[This week’s Communications column for the Vanuatu Independent.]
NOTE: In a small place such as Vanuatu, it often happens that one has to wear a number of different hats. I work as an IT consultant, offering advice and information to clients in the private, public and civil society sectors. I am also a writer and photographer. I volunteer some of my time to help with local IT projects, and I serve as interim secretary of the Vanuatu IT Users Society. This column is written under those auspices, but from time to time my professional work bleeds into the area of advocacy and awareness-raising. In cases where I have a professional involvement or interest in a particular issue, I will make that clear within the text of the column.
No writer is free from bias. This is especially true of columnists. While I make every effort to ensure that any facts and statements appearing in this space are properly corroborated, I reserve the right to interpret them according to my own experience, judgement and insight. It’s my job to have an opinion. Unless I state otherwise, the views expressed here are my own.
Knowledge is power.
Everyone knows that expression, and many of us have to grapple with its practical implications every day. When we’re tracking down the person who knows how a particular thing works, digging through arcane data in order to become the person who knows, or whether we’re trying to pry special knowledge loose from a reluctant source, we find ourselves operating in an economy of scarcity.
When we trade in knowledge, we also rely on its scarcity to determine its value. If we have a juicy piece of gossip about someone, we don’t tell it to everyone and their dog. Instead, we parse our words and choose our confidants carefully, sometimes teasing them with partial revelation.
Let’s reformulate that initial statement, then:
Scarce knowledge is power.
If we follow the logic of that sentence, we are prone to conclude that widespread knowledge is therefore valueless. In the cash economy, if there’s too much money floating around, we experience inflation. Dollars lose their value because everyone has them. This has led some barstool philosophers to conclude that opinions, too, are of little value because ‘everyone’s got one.’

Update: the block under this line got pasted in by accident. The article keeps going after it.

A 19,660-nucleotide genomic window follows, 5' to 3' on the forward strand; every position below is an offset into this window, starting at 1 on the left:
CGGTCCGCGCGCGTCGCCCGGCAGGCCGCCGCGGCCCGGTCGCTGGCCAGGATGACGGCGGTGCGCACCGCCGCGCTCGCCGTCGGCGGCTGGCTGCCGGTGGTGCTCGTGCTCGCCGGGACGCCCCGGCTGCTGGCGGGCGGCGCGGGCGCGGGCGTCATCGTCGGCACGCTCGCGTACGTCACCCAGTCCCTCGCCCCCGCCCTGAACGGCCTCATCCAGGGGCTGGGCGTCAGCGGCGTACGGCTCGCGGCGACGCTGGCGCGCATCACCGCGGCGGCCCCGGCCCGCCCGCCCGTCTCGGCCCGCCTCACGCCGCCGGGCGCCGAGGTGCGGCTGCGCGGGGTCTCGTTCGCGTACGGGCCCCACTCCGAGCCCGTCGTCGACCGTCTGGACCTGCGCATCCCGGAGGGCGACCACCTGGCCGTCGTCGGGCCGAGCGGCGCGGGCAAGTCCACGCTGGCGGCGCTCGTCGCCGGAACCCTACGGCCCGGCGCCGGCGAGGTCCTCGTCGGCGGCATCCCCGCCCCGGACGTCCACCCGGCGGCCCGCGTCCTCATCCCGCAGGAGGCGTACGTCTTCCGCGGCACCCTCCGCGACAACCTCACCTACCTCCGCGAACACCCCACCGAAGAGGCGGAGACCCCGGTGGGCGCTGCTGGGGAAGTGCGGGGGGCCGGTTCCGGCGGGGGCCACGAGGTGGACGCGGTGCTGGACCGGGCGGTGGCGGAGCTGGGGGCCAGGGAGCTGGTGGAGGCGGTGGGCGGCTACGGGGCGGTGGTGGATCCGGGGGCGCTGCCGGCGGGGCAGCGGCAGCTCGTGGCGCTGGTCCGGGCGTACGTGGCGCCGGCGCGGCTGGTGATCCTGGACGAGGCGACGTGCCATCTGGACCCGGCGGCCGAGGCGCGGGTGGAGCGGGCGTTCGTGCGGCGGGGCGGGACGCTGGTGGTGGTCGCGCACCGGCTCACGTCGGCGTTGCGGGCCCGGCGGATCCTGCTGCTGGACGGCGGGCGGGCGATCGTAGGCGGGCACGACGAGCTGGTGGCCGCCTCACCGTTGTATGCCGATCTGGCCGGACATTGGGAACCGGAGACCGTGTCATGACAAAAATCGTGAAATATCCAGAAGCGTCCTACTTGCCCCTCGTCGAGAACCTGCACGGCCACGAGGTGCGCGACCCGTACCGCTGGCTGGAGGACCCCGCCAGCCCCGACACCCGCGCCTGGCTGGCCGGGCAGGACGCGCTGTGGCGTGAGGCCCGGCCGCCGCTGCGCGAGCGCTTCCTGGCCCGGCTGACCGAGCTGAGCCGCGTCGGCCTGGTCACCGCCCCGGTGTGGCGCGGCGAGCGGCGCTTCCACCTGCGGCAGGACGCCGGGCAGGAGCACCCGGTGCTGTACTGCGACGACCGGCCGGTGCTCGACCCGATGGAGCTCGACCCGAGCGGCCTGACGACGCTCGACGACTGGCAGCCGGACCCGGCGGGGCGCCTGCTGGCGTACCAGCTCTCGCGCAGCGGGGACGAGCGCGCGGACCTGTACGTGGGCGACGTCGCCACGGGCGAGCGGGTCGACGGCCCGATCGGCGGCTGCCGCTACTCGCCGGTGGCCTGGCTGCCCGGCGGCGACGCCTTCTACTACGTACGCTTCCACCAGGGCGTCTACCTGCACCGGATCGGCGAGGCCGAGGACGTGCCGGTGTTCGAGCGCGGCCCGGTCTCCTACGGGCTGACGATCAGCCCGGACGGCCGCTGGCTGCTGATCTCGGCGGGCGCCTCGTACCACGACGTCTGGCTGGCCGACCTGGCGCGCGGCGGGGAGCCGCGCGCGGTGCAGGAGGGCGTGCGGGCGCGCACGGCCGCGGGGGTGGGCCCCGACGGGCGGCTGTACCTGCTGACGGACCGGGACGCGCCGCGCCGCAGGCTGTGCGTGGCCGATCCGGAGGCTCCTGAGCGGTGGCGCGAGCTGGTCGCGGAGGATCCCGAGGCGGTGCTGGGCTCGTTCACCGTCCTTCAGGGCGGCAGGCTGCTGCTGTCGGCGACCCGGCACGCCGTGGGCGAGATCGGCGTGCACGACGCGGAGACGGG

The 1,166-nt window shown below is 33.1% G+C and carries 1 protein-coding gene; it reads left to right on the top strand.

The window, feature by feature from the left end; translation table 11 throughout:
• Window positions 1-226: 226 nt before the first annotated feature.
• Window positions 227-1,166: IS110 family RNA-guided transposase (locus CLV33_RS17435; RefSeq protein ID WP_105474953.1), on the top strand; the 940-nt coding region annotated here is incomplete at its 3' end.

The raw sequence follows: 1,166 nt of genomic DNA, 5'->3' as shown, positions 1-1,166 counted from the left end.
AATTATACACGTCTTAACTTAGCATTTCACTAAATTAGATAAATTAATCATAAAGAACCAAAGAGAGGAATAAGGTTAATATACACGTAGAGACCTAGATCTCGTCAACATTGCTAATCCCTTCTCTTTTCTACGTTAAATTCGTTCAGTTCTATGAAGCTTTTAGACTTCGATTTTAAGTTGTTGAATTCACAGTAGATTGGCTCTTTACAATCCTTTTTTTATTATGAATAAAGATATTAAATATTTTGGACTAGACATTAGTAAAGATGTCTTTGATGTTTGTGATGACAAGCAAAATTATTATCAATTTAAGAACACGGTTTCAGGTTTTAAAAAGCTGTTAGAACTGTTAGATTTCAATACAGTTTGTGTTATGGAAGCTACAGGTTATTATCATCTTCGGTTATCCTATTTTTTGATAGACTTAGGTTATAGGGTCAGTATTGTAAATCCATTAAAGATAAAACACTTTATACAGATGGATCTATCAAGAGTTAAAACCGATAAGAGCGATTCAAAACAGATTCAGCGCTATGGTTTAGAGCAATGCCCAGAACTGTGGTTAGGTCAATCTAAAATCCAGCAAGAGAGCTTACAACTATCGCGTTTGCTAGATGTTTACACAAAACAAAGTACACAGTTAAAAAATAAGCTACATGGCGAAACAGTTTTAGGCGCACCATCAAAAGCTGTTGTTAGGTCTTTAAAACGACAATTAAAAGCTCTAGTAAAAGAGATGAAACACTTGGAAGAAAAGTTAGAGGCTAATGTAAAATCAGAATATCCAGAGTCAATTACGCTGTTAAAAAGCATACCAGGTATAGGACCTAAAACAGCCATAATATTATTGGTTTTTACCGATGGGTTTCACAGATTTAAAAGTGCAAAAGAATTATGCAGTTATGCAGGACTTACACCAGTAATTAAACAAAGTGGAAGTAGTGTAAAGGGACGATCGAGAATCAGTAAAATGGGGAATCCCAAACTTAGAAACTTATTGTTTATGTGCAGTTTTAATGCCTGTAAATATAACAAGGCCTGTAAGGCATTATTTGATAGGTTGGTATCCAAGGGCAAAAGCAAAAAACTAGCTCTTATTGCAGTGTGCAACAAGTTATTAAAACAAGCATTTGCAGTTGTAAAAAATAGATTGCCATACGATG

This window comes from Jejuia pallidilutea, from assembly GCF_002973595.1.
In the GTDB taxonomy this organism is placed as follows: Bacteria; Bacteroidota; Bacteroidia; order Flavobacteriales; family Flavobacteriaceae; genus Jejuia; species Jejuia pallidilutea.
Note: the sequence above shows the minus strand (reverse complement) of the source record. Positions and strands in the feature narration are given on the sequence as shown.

So why do we value some opinions over others? Well, if we work within the exclusive realm of an economy of scarcity – in a situation, for example, where access to certain kinds of information is limited to a privileged few – then it stands to reason that an expert’s opinion is of more value than a lay-person’s.
That’s why we spend time every Sunday listening to our pastor or priest. If he’s doing his job properly, he’s sharing the wealth of his theological study and understanding with us. In effect, we’re benefiting from our investment in the church by receiving the wisdom of its teaching, derived from long hours of study and contemplation of arcane and sometimes extremely complex issues.
And that leads us to another observation:
The flow of knowledge is wealth.
Isn’t this assertion fundamentally subversive to our initial premise? If scarce knowledge is power, how is it that we are all enriched when that knowledge is no longer scarce?
Throughout human history, a tension has existed between specialised and generalised knowledge. It’s not by accident that one of the first things the trade union movement did in 19th Century England was to educate the workers. An illiterate, uninformed workforce was much more susceptible to the influence of those whose privilege gave them access to information, be it political, social or factual.
One of the reasons the Paris Commune of 1871 failed was its inability to get its message out to the entire population. This allowed the government of the day to isolate and ultimately defeat them. (They also suffered because their lack of access to good information led them to draw dangerously flawed conclusions about what was best for society, and for numerous other reasons as well, but I risk turning this into a history lesson, so let’s leave it at that.)